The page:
Brief History of the Human Potential Movement
Posted November 2, 2008on:
During the 1970s there was an explosion of new interest in the approaches of alternative or nonconventional medicine. In the realm of psychotherapy there were self-help programs that developed that included support groups and learning for self-awareness and personal growth. Some people call this the human potential movement because people were relying on themselves instead of the medical industry. People realized that they could through their own healing process is no longer be mentally ill or sick. If there was a life crisis or an emergency in one’s life, the ability to receive healthcare became commonplace. People found that the intervention of people with like stories could overcome the physical and emotional needs and the creation of a chronic condition could be halted.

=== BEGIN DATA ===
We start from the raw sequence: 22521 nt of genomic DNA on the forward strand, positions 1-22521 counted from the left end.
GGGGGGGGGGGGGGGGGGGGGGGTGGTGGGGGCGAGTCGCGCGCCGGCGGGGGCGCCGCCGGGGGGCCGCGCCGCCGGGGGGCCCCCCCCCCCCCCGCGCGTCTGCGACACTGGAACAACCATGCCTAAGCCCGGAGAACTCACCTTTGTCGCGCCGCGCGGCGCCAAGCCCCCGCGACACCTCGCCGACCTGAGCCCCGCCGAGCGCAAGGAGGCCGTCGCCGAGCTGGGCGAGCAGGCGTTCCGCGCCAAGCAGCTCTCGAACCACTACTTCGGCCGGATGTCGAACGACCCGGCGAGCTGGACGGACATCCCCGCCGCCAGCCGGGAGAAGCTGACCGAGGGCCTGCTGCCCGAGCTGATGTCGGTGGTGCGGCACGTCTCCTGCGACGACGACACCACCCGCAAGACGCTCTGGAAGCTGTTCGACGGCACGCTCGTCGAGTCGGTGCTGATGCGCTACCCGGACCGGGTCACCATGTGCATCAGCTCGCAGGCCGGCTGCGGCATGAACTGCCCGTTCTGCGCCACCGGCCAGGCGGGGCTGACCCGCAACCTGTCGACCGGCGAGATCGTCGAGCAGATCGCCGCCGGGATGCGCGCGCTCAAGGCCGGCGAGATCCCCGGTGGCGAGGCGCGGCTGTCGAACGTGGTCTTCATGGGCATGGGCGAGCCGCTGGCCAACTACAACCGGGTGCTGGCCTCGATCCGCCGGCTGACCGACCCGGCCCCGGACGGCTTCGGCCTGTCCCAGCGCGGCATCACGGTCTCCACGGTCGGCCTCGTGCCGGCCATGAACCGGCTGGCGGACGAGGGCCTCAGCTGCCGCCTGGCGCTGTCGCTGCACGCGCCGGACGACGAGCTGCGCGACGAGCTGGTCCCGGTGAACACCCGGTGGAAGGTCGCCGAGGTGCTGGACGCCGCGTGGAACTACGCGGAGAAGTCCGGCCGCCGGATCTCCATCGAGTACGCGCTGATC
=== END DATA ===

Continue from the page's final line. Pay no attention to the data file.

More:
The trend continued during the 1980s and more early interventions and increased self-care lead to more nonconventional methods during the healing process. Communication skills and interpersonal relationships were the focus of these types of treatments and an organization together called the American Holistic Medical l Association.. The 1990s brought in the fight for the legal acceptance and the social acceptance of nonconventional medicine. This was fought by complex healthcare administrations in a movement toward cost containment. As the information became accepted about the complexity with the relationship between the body and the mind there is more evidence that there was a force that turned a disability into ability without the use of modern medicine. Now conventional medicine slowly has moved towards alternative medicine and as an example there are programs of stress management for cardiac symptoms that can be taught to the patient before they have a heart event.